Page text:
For many visitors, the highlight of a trip to Saurashtra is a climb up the holy hill of Shatrunjaya, India’s principal Jain pilgrimage site, just outside the dull town of PALITANA, 50km southwest of Bhavnagar. More than nine hundred temples crown this hill, said to be a chunk of the mighty Himalayas from where the Jains’ first tirthankara, Adinath, and his chief disciple gained enlightenment. While records show that the hill was a tirtha as far back as the fifth century, the existing temples date only from the sixteenth century, anything earlier having been lost in the Muslim raids of the 1500s and 1600s.
Climbing the wide steps up Shatrunjaya takes one to two hours, though, as with all hilltop pilgrimage centres, dholis (seats on poles held by four bearers) are available for those who can’t make it under their own steam. The views as you ascend are magnificent, and you should allow at least two more hours to see even a fraction of the temples.
The individual tuks (temple enclosures) are named after the merchants who funded them. Together they create a formidable city, laid over the two summits and fortified by thick walls. Each tuk comprises courtyards chequered in black-and-white marble and several temples whose walls are exquisitely and profusely carved with saints, birds, animals, buxom maidens, musicians and dancers. Many are two or even three storeys high, with balconies crowned by perfectly proportioned pavilions. The largest temple, dedicated to Adinath, in the Khartaravasi tuk on the northern ridge is usually full of masked Svetambara nuns and monks, dressed in white and carrying white fly-whisks. The southern ridge and the spectacular Adishvara temple in its western corner are reached by taking the right-hand fork at the top of the path. On a clear day the view from the summit takes in the Gulf of Cambay to the south, Bhavnagar to the north and Mount Girnar to the west.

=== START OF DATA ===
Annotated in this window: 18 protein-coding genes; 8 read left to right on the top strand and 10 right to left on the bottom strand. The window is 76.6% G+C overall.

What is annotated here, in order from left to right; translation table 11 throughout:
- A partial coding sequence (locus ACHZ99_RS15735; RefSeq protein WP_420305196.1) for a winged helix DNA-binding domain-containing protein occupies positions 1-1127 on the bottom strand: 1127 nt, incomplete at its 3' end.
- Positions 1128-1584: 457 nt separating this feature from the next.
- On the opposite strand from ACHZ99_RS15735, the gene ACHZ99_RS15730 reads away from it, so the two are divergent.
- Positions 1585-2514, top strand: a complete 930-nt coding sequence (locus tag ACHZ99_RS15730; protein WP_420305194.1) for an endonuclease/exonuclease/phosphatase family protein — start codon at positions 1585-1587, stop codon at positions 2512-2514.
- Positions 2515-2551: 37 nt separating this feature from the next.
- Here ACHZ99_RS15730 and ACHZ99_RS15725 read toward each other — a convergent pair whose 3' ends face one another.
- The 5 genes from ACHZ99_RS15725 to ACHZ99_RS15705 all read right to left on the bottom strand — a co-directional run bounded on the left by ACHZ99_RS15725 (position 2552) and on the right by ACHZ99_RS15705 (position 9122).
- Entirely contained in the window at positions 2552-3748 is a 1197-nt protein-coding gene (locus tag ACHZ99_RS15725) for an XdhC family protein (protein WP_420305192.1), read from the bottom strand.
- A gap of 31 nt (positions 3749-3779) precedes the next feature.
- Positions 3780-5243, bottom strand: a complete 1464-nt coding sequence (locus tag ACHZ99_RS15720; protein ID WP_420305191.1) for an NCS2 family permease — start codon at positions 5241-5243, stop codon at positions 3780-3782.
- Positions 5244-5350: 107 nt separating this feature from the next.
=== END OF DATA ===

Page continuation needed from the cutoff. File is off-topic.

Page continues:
The museum, 400m before the start of the steps at the bottom of the hill, displays a collection of Jain artefacts, labelled in Gujarati but well worth seeing.
A path leads along the ridge and down into the valley of Adipur, 13km away; it’s open for one day only, during the festival of Suth Tera (Feb/March), when up to fifty thousand pilgrims come to Shatrunjaya for this unique display of devotion.